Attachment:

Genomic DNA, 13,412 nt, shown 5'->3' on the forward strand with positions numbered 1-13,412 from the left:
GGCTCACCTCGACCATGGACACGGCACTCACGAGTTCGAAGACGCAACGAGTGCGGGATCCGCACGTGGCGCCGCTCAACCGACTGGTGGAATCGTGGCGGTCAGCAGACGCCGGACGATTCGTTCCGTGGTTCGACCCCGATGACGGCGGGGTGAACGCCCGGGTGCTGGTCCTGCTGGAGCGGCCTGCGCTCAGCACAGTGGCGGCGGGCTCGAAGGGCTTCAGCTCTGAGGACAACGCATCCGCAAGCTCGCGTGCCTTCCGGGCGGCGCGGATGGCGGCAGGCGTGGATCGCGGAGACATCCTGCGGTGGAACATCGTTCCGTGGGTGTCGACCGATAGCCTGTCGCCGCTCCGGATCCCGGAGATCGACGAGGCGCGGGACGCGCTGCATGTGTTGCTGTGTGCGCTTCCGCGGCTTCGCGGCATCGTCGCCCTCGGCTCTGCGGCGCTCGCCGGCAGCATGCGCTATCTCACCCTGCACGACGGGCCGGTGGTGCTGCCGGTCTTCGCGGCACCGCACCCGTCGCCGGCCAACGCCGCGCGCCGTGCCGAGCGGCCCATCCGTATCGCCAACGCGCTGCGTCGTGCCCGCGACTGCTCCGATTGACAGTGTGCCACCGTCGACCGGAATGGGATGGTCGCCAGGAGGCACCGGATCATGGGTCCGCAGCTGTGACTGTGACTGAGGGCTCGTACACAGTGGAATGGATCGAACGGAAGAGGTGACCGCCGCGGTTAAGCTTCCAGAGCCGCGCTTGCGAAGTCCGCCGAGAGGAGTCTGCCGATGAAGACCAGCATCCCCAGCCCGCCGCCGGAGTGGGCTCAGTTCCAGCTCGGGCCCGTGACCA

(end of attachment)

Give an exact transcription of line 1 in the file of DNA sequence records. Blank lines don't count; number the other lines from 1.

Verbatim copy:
Genomic DNA, 13,412 nt, shown 5'->3' on the forward strand with positions numbered 1-13,412 from the left: